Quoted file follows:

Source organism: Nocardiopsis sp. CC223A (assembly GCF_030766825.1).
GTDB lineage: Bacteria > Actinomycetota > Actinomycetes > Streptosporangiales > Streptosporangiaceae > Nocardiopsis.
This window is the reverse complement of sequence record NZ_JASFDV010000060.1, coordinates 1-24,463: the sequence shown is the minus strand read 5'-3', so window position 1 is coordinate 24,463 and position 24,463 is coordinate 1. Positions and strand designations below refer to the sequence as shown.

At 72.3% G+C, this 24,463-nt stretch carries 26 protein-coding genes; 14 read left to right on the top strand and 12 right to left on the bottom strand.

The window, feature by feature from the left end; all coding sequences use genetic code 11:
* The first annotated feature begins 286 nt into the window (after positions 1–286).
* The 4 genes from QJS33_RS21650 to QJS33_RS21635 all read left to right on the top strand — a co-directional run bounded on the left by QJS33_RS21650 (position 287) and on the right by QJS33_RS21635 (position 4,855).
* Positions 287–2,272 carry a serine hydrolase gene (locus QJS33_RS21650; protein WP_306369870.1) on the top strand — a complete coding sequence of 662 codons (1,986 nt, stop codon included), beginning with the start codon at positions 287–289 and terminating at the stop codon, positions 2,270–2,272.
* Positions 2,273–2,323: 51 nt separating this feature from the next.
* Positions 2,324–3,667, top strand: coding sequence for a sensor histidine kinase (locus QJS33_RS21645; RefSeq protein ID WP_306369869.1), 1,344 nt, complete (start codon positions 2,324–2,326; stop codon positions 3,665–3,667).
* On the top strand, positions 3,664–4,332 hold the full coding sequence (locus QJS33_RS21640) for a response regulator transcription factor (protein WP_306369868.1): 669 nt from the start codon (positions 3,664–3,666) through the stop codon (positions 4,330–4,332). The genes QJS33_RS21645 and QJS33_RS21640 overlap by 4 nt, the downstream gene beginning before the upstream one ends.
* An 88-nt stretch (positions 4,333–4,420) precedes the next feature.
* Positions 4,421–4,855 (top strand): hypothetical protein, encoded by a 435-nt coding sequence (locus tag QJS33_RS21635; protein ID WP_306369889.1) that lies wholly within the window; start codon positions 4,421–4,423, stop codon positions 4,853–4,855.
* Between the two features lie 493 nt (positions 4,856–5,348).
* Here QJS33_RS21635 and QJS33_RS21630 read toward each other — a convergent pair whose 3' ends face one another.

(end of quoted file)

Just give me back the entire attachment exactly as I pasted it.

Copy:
Source organism: Nocardiopsis sp. CC223A (assembly GCF_030766825.1).
GTDB lineage: Bacteria > Actinomycetota > Actinomycetes > Streptosporangiales > Streptosporangiaceae > Nocardiopsis.
This window is the reverse complement of sequence record NZ_JASFDV010000060.1, coordinates 1-24,463: the sequence shown is the minus strand read 5'-3', so window position 1 is coordinate 24,463 and position 24,463 is coordinate 1. Positions and strand designations below refer to the sequence as shown.

At 72.3% G+C, this 24,463-nt stretch carries 26 protein-coding genes; 14 read left to right on the top strand and 12 right to left on the bottom strand.

The window, feature by feature from the left end; all coding sequences use genetic code 11:
* The first annotated feature begins 286 nt into the window (after positions 1–286).
* The 4 genes from QJS33_RS21650 to QJS33_RS21635 all read left to right on the top strand — a co-directional run bounded on the left by QJS33_RS21650 (position 287) and on the right by QJS33_RS21635 (position 4,855).
* Positions 287–2,272 carry a serine hydrolase gene (locus QJS33_RS21650; protein WP_306369870.1) on the top strand — a complete coding sequence of 662 codons (1,986 nt, stop codon included), beginning with the start codon at positions 287–289 and terminating at the stop codon, positions 2,270–2,272.
* Positions 2,273–2,323: 51 nt separating this feature from the next.
* Positions 2,324–3,667, top strand: coding sequence for a sensor histidine kinase (locus QJS33_RS21645; RefSeq protein ID WP_306369869.1), 1,344 nt, complete (start codon positions 2,324–2,326; stop codon positions 3,665–3,667).
* On the top strand, positions 3,664–4,332 hold the full coding sequence (locus QJS33_RS21640) for a response regulator transcription factor (protein WP_306369868.1): 669 nt from the start codon (positions 3,664–3,666) through the stop codon (positions 4,330–4,332). The genes QJS33_RS21645 and QJS33_RS21640 overlap by 4 nt, the downstream gene beginning before the upstream one ends.
* An 88-nt stretch (positions 4,333–4,420) precedes the next feature.
* Positions 4,421–4,855 (top strand): hypothetical protein, encoded by a 435-nt coding sequence (locus tag QJS33_RS21635; protein ID WP_306369889.1) that lies wholly within the window; start codon positions 4,421–4,423, stop codon positions 4,853–4,855.
* Between the two features lie 493 nt (positions 4,856–5,348).
* Here QJS33_RS21635 and QJS33_RS21630 read toward each other — a convergent pair whose 3' ends face one another.